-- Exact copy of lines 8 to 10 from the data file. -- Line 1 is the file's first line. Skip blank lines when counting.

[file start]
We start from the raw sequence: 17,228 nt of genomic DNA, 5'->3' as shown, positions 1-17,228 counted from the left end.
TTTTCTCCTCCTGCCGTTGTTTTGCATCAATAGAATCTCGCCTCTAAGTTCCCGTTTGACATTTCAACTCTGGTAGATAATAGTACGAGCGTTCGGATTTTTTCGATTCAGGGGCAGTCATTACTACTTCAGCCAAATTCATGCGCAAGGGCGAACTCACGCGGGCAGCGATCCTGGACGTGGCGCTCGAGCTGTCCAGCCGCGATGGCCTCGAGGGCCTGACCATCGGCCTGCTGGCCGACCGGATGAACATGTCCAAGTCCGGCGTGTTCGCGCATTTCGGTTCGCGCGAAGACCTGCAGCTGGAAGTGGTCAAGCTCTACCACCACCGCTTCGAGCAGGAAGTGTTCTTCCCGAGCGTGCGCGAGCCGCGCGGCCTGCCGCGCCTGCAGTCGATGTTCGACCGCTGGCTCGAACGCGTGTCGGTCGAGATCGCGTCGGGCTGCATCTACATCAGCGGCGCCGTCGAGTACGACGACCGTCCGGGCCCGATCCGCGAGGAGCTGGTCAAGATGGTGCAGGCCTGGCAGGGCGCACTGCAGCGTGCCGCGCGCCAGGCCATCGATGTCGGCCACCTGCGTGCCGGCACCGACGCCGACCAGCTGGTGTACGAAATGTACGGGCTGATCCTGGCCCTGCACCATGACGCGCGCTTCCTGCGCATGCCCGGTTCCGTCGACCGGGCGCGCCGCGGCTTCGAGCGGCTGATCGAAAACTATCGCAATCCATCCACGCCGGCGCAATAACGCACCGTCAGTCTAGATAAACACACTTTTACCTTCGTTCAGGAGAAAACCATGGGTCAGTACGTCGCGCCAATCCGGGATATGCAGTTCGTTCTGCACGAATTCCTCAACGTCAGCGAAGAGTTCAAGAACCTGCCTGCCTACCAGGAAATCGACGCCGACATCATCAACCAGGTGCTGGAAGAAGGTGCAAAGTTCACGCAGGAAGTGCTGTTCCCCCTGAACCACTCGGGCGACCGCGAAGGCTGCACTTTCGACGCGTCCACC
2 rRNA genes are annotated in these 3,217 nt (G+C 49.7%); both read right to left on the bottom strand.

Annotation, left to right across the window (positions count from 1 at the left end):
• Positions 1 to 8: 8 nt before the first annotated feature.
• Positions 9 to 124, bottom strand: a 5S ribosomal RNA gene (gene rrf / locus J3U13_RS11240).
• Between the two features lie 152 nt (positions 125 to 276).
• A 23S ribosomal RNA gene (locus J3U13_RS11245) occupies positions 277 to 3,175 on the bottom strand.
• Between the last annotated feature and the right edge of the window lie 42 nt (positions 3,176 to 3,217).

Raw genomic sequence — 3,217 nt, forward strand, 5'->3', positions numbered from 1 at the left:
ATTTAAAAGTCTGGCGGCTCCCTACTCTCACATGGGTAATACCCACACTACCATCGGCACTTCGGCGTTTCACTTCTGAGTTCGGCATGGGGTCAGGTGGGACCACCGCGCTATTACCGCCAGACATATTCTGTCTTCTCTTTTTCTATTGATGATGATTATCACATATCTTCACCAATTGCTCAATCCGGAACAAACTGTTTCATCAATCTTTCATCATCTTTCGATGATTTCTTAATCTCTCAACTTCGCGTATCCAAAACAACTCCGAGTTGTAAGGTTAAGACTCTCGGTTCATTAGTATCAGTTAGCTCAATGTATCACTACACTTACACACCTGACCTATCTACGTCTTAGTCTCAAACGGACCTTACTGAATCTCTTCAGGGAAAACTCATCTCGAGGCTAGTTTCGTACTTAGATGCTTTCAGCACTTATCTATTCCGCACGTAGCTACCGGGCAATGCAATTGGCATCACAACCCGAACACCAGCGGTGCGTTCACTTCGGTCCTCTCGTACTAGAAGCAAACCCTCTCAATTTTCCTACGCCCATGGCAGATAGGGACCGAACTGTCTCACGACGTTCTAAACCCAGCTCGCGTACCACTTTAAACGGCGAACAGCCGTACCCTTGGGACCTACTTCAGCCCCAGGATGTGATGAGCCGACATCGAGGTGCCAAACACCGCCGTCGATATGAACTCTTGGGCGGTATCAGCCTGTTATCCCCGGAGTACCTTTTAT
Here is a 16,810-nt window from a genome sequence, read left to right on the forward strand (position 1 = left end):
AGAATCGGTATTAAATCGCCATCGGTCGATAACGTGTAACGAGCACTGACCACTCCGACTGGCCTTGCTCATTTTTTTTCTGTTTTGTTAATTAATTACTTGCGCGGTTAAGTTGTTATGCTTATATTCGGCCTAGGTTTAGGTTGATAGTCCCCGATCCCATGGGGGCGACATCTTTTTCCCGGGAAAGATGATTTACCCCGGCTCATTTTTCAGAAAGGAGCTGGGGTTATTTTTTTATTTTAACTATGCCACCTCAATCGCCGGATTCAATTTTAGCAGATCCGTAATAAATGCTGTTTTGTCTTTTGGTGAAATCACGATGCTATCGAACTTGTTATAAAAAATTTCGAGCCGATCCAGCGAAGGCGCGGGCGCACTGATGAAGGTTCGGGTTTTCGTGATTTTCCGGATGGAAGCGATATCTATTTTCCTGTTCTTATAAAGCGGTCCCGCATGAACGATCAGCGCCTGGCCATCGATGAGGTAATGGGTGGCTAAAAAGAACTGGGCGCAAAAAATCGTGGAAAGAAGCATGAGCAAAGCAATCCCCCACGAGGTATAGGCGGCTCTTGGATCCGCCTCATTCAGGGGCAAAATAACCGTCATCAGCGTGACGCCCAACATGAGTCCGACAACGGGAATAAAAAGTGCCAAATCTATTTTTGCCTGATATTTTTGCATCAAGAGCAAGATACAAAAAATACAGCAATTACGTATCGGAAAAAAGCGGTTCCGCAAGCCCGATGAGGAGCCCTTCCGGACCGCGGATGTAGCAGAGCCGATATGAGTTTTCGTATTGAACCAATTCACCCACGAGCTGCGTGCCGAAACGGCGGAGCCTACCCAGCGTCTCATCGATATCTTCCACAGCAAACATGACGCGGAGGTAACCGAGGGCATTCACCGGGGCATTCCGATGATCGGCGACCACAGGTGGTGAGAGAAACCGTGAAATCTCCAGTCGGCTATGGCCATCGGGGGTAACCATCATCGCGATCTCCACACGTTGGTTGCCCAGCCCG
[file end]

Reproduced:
• A 23S ribosomal RNA gene (locus J3U13_RS11245) occupies positions 277 to 3,175 on the bottom strand.
• Between the last annotated feature and the right edge of the window lie 42 nt (positions 3,176 to 3,217).

Raw genomic sequence — 3,217 nt, forward strand, 5'->3', positions numbered from 1 at the left: